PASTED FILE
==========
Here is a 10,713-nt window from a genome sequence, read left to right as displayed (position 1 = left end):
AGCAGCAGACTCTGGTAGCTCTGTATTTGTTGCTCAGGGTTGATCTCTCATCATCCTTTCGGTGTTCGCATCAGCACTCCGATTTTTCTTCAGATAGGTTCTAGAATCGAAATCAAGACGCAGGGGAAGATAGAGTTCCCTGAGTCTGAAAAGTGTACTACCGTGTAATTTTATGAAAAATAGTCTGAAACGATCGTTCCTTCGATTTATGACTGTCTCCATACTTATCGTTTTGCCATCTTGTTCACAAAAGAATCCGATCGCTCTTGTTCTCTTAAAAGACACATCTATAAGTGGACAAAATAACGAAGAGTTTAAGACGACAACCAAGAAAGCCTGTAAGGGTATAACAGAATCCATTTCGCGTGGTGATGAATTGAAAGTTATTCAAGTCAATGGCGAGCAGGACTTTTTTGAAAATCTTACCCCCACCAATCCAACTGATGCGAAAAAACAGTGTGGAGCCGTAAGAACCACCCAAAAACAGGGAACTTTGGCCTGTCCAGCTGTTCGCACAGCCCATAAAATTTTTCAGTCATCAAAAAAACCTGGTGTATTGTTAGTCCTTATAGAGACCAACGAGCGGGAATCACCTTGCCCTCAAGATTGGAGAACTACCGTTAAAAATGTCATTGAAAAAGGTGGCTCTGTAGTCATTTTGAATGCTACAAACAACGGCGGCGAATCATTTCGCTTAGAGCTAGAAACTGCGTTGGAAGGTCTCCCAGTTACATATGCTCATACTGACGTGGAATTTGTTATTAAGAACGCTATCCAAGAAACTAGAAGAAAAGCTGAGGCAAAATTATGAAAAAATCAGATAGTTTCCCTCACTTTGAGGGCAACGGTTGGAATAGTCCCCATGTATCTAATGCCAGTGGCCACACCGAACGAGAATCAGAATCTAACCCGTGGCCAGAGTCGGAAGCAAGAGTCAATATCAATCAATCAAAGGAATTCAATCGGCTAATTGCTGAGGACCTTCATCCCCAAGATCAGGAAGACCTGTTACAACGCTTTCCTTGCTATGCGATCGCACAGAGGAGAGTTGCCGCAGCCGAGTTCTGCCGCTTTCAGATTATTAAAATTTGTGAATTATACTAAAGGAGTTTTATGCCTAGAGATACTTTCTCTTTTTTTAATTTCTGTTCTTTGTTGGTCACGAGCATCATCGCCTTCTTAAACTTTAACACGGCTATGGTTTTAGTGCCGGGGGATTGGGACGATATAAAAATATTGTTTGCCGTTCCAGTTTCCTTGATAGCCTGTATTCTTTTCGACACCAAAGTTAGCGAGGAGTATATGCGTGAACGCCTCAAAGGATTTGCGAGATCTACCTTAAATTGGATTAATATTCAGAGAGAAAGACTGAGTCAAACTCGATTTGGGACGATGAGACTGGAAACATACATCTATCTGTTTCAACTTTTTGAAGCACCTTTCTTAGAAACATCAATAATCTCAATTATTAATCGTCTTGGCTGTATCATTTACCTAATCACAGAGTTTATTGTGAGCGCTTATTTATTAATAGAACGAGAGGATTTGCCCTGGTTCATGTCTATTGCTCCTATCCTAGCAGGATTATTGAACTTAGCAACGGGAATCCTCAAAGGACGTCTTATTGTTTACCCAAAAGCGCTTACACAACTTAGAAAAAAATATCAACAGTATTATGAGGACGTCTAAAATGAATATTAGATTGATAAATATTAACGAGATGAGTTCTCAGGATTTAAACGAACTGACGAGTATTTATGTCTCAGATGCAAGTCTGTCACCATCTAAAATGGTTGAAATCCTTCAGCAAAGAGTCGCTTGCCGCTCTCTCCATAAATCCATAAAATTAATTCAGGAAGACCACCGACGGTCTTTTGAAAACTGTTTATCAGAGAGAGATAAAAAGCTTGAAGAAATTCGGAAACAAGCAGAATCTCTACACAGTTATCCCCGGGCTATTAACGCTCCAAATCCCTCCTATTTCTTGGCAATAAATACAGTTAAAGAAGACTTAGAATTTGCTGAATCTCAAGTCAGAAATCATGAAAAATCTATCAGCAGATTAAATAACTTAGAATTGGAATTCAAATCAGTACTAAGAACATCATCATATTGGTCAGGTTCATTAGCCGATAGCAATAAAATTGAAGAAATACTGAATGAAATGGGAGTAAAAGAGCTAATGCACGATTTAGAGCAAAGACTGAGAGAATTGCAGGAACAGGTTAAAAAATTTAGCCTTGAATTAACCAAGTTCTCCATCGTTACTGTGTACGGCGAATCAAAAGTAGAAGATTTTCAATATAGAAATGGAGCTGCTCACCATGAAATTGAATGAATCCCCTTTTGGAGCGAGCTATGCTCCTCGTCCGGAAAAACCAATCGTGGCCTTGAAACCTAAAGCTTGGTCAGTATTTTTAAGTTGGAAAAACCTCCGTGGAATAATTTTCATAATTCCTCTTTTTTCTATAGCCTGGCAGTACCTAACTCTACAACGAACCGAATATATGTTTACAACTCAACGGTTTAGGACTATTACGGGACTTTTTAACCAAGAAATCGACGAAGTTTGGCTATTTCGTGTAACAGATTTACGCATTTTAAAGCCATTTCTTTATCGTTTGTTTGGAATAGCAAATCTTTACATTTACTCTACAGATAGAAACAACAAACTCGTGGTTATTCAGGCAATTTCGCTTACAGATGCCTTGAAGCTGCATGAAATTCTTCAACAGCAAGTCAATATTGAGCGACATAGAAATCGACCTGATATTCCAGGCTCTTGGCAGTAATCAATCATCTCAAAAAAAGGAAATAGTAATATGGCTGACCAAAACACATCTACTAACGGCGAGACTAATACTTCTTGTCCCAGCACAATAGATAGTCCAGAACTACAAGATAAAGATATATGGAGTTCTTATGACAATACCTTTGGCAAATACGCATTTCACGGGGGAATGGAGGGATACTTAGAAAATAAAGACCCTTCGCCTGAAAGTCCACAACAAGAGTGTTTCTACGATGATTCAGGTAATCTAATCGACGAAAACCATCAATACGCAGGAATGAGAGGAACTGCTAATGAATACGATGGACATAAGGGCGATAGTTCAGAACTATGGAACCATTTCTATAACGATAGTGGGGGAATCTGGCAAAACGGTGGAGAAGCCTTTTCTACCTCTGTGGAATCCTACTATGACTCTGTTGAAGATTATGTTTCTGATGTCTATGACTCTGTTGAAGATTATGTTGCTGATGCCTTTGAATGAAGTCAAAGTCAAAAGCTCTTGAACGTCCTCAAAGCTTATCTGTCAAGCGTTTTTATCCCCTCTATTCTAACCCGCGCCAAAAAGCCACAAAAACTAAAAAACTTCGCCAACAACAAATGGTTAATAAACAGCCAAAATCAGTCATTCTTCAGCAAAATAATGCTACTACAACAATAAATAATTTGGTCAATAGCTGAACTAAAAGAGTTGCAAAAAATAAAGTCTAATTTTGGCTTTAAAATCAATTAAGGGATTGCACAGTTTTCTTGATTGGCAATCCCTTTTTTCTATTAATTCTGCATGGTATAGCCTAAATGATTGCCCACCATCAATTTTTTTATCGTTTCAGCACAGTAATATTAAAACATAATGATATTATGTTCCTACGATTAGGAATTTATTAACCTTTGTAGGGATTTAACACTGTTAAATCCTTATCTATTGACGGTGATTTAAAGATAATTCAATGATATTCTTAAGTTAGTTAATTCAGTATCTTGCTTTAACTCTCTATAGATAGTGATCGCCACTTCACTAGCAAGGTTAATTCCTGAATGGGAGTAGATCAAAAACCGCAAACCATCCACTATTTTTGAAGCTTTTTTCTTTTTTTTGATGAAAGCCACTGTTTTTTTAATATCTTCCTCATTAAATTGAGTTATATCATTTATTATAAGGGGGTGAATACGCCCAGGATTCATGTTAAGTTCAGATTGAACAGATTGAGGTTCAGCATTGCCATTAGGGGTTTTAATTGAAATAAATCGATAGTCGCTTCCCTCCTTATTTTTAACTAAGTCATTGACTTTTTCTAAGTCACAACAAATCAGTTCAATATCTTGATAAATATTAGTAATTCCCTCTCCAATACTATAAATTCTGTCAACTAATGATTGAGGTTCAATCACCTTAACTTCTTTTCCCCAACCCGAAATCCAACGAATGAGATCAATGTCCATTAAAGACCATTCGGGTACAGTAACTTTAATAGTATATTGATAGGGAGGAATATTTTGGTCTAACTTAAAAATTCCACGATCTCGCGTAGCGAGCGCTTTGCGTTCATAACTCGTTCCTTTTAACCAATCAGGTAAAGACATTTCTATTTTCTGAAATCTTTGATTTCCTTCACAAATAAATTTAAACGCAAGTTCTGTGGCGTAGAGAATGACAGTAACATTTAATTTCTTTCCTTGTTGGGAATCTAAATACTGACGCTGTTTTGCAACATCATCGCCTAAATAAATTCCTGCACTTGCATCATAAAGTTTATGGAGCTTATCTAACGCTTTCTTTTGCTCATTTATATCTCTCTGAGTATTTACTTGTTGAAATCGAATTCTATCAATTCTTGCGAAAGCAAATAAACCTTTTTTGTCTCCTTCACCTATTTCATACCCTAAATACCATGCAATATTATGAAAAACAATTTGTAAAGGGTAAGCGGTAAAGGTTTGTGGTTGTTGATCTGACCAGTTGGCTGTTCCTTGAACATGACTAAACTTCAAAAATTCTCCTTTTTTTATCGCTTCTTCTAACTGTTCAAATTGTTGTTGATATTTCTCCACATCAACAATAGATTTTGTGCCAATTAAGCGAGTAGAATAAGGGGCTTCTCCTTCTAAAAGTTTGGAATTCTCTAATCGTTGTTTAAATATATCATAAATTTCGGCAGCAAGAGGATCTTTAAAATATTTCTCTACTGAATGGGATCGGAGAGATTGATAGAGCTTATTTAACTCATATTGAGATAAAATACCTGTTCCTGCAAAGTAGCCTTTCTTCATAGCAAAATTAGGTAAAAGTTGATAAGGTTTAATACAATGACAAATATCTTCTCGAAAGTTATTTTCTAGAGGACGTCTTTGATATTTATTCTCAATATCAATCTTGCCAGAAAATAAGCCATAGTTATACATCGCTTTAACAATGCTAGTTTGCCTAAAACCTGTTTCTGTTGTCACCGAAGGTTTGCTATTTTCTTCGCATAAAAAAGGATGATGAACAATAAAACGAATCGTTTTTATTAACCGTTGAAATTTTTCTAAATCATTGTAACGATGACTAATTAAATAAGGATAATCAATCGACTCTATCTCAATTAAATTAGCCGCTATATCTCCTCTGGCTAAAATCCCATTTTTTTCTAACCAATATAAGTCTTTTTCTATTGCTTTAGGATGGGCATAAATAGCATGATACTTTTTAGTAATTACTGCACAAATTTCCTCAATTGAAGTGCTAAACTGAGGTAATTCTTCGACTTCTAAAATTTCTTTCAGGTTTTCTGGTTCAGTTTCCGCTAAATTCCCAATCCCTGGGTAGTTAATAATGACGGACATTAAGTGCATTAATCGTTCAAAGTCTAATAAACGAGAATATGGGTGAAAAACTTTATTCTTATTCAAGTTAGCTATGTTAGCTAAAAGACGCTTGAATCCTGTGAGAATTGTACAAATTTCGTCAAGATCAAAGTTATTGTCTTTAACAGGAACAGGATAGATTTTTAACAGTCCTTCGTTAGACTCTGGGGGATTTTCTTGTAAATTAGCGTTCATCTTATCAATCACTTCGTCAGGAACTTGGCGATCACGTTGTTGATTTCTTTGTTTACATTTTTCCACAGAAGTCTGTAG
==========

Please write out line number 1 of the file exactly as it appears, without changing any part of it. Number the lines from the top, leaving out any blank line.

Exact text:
Here is a 10,713-nt window from a genome sequence, read left to right as displayed (position 1 = left end):